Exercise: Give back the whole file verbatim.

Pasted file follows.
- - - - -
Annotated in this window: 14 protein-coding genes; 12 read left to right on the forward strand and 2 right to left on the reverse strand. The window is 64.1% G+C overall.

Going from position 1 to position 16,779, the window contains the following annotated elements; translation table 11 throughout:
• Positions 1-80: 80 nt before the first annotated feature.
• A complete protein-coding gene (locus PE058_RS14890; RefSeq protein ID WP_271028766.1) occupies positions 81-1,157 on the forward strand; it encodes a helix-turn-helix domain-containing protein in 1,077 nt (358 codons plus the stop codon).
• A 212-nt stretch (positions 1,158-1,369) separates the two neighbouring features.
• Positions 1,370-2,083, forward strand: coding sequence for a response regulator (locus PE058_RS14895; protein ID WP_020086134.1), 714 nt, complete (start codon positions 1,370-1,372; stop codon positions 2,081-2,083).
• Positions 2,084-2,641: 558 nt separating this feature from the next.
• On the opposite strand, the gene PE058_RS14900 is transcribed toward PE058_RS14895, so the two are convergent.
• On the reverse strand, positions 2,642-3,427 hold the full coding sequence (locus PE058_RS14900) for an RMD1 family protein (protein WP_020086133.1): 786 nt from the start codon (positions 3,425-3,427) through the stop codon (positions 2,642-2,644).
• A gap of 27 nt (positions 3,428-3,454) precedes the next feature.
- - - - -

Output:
Annotated in this window: 14 protein-coding genes; 12 read left to right on the forward strand and 2 right to left on the reverse strand. The window is 64.1% G+C overall.

Going from position 1 to position 16,779, the window contains the following annotated elements; translation table 11 throughout:
• Positions 1-80: 80 nt before the first annotated feature.
• A complete protein-coding gene (locus PE058_RS14890; RefSeq protein ID WP_271028766.1) occupies positions 81-1,157 on the forward strand; it encodes a helix-turn-helix domain-containing protein in 1,077 nt (358 codons plus the stop codon).
• A 212-nt stretch (positions 1,158-1,369) separates the two neighbouring features.
• Positions 1,370-2,083, forward strand: coding sequence for a response regulator (locus PE058_RS14895; protein ID WP_020086134.1), 714 nt, complete (start codon positions 1,370-1,372; stop codon positions 2,081-2,083).
• Positions 2,084-2,641: 558 nt separating this feature from the next.
• On the opposite strand, the gene PE058_RS14900 is transcribed toward PE058_RS14895, so the two are convergent.
• On the reverse strand, positions 2,642-3,427 hold the full coding sequence (locus PE058_RS14900) for an RMD1 family protein (protein WP_020086133.1): 786 nt from the start codon (positions 3,425-3,427) through the stop codon (positions 2,642-2,644).
• A gap of 27 nt (positions 3,428-3,454) precedes the next feature.